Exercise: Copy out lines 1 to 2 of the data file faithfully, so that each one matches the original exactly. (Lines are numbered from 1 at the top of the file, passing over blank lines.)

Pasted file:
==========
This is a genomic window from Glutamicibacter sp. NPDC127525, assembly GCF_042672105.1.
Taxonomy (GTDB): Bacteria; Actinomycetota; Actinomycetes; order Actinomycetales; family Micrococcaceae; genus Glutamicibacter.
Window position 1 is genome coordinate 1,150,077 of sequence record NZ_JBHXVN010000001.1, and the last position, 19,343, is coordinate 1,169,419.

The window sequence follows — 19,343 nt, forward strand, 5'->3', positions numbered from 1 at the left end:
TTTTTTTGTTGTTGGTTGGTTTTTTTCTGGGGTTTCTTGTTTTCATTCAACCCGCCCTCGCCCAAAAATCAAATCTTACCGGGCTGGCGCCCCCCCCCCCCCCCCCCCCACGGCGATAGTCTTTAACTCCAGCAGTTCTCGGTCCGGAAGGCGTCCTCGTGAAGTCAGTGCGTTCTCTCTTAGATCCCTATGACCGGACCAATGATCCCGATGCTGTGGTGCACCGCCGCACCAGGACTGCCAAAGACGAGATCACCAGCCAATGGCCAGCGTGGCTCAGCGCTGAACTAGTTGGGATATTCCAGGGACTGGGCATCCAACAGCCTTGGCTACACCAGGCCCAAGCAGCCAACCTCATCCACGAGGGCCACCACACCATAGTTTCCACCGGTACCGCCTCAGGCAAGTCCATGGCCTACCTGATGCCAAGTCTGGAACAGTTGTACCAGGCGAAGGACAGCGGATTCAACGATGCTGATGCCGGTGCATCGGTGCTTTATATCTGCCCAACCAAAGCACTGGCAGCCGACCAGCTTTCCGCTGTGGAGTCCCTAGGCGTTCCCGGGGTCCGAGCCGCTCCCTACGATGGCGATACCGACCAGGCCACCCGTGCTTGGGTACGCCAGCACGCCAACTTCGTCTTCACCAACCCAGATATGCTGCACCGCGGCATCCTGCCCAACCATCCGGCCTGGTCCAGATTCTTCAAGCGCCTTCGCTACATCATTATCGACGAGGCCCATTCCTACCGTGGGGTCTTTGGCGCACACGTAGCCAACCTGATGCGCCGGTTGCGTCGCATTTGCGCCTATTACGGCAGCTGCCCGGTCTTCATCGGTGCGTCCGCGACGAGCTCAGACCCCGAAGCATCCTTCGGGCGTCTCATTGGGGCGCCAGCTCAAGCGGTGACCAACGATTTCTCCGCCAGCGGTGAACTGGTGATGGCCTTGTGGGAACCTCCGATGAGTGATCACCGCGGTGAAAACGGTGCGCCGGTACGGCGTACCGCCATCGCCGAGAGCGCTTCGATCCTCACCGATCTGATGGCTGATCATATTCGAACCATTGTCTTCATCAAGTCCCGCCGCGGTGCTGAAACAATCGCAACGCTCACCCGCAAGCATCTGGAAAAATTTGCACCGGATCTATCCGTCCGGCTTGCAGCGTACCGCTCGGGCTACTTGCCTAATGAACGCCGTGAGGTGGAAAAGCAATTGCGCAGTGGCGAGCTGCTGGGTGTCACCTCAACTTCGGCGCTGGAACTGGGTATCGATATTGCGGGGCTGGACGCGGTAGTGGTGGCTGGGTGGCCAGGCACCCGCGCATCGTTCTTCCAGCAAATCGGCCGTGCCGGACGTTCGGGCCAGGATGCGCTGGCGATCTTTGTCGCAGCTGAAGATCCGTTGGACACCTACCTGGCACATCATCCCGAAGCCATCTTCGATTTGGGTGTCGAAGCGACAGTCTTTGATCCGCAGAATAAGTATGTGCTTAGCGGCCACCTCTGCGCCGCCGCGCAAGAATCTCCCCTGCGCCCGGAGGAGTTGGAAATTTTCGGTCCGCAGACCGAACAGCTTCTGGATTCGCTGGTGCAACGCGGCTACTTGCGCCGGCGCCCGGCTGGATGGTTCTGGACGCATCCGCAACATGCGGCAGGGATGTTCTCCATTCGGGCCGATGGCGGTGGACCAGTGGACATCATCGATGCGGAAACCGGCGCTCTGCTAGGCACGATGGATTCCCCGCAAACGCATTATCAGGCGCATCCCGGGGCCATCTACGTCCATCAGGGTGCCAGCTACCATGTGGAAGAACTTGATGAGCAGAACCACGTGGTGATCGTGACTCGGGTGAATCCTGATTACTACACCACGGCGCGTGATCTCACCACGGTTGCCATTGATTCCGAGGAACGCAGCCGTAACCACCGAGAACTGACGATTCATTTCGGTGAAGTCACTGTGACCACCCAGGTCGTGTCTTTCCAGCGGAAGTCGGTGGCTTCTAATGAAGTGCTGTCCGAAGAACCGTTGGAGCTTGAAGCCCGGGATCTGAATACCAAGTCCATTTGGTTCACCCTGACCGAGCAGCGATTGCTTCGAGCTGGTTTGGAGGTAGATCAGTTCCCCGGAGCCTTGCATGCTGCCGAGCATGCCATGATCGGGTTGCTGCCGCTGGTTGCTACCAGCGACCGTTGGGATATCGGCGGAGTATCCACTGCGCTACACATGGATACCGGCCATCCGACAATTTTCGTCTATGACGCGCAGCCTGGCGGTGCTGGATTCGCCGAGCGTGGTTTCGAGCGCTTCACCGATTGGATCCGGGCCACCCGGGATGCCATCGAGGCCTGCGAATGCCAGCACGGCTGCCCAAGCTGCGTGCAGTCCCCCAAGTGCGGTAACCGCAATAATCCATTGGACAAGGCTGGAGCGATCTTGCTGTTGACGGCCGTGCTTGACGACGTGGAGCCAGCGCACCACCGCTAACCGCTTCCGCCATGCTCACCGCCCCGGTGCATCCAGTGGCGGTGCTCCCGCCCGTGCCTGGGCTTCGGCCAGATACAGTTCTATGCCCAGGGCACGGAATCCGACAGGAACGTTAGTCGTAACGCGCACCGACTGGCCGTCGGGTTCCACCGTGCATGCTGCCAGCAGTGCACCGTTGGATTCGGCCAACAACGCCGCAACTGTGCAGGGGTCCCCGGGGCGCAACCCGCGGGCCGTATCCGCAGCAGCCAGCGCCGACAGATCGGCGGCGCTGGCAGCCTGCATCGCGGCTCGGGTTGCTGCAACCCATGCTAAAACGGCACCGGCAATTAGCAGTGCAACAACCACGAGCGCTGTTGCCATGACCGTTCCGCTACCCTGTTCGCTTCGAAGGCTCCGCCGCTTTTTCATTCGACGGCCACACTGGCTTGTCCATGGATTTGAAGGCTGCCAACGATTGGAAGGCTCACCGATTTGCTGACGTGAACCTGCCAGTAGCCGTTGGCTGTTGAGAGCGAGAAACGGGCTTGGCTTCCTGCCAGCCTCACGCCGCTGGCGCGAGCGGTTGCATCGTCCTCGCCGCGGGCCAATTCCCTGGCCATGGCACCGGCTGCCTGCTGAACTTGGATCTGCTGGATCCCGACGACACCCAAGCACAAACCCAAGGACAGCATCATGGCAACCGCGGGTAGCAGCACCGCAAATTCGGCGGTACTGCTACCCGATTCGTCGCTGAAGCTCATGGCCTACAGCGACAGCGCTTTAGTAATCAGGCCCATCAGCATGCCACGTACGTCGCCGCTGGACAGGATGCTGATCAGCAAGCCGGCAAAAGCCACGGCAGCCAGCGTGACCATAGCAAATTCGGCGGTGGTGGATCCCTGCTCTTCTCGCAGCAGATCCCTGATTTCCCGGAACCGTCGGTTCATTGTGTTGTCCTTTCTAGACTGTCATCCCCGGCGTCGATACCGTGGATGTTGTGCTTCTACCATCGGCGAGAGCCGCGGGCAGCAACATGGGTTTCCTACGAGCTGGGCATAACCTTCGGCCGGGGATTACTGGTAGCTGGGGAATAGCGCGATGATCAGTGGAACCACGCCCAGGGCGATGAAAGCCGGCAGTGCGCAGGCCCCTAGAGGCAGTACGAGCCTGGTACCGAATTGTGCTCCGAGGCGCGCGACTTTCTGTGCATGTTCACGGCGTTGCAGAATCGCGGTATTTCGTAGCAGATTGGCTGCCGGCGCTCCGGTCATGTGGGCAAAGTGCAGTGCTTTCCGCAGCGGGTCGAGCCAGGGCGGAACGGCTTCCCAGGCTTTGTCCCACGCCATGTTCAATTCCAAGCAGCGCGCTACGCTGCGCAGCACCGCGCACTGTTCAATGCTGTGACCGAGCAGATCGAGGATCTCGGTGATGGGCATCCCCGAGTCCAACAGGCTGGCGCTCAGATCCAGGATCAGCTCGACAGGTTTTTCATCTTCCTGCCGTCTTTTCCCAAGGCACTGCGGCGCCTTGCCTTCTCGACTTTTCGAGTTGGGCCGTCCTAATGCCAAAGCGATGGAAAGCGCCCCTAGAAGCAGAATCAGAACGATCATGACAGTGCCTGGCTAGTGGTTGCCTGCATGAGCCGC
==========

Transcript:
This is a genomic window from Glutamicibacter sp. NPDC127525, assembly GCF_042672105.1.
Taxonomy (GTDB): Bacteria; Actinomycetota; Actinomycetes; order Actinomycetales; family Micrococcaceae; genus Glutamicibacter.